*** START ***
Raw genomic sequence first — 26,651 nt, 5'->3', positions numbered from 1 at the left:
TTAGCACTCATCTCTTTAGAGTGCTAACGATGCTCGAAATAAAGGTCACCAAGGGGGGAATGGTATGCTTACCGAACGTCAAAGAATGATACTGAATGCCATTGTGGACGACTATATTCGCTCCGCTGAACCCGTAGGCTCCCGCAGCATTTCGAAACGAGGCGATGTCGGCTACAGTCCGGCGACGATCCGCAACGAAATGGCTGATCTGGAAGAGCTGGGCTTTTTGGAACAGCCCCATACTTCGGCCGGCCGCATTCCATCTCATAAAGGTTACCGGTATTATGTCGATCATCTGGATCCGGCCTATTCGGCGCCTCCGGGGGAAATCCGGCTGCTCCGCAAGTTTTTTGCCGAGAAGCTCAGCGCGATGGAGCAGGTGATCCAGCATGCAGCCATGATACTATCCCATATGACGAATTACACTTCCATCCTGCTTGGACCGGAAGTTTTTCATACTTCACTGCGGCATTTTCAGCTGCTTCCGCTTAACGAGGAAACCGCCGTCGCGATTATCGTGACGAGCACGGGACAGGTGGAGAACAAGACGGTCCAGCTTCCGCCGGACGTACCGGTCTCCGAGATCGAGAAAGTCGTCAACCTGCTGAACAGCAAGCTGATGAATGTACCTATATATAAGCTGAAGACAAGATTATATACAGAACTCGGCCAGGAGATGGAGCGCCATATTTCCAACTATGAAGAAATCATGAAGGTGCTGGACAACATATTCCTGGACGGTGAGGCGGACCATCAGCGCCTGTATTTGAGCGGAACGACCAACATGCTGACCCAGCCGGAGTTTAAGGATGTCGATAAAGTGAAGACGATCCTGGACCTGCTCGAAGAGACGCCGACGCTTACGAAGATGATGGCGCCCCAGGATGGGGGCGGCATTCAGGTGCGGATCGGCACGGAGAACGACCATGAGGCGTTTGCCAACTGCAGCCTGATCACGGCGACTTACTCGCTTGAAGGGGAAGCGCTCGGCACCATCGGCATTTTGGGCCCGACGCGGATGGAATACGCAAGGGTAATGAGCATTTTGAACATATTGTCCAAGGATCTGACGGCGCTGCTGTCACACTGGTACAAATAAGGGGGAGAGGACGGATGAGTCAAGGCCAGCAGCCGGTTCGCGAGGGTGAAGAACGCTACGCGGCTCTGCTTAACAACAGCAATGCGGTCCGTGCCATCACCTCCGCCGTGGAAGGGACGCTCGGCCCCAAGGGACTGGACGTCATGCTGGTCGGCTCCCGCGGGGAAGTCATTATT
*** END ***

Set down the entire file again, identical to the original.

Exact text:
Raw genomic sequence first — 26,651 nt, 5'->3', positions numbered from 1 at the left:
TTAGCACTCATCTCTTTAGAGTGCTAACGATGCTCGAAATAAAGGTCACCAAGGGGGGAATGGTATGCTTACCGAACGTCAAAGAATGATACTGAATGCCATTGTGGACGACTATATTCGCTCCGCTGAACCCGTAGGCTCCCGCAGCATTTCGAAACGAGGCGATGTCGGCTACAGTCCGGCGACGATCCGCAACGAAATGGCTGATCTGGAAGAGCTGGGCTTTTTGGAACAGCCCCATACTTCGGCCGGCCGCATTCCATCTCATAAAGGTTACCGGTATTATGTCGATCATCTGGATCCGGCCTATTCGGCGCCTCCGGGGGAAATCCGGCTGCTCCGCAAGTTTTTTGCCGAGAAGCTCAGCGCGATGGAGCAGGTGATCCAGCATGCAGCCATGATACTATCCCATATGACGAATTACACTTCCATCCTGCTTGGACCGGAAGTTTTTCATACTTCACTGCGGCATTTTCAGCTGCTTCCGCTTAACGAGGAAACCGCCGTCGCGATTATCGTGACGAGCACGGGACAGGTGGAGAACAAGACGGTCCAGCTTCCGCCGGACGTACCGGTCTCCGAGATCGAGAAAGTCGTCAACCTGCTGAACAGCAAGCTGATGAATGTACCTATATATAAGCTGAAGACAAGATTATATACAGAACTCGGCCAGGAGATGGAGCGCCATATTTCCAACTATGAAGAAATCATGAAGGTGCTGGACAACATATTCCTGGACGGTGAGGCGGACCATCAGCGCCTGTATTTGAGCGGAACGACCAACATGCTGACCCAGCCGGAGTTTAAGGATGTCGATAAAGTGAAGACGATCCTGGACCTGCTCGAAGAGACGCCGACGCTTACGAAGATGATGGCGCCCCAGGATGGGGGCGGCATTCAGGTGCGGATCGGCACGGAGAACGACCATGAGGCGTTTGCCAACTGCAGCCTGATCACGGCGACTTACTCGCTTGAAGGGGAAGCGCTCGGCACCATCGGCATTTTGGGCCCGACGCGGATGGAATACGCAAGGGTAATGAGCATTTTGAACATATTGTCCAAGGATCTGACGGCGCTGCTGTCACACTGGTACAAATAAGGGGGAGAGGACGGATGAGTCAAGGCCAGCAGCCGGTTCGCGAGGGTGAAGAACGCTACGCGGCTCTGCTTAACAACAGCAATGCGGTCCGTGCCATCACCTCCGCCGTGGAAGGGACGCTCGGCCCCAAGGGACTGGACGTCATGCTGGTCGGCTCCCGCGGGGAAGTCATTATT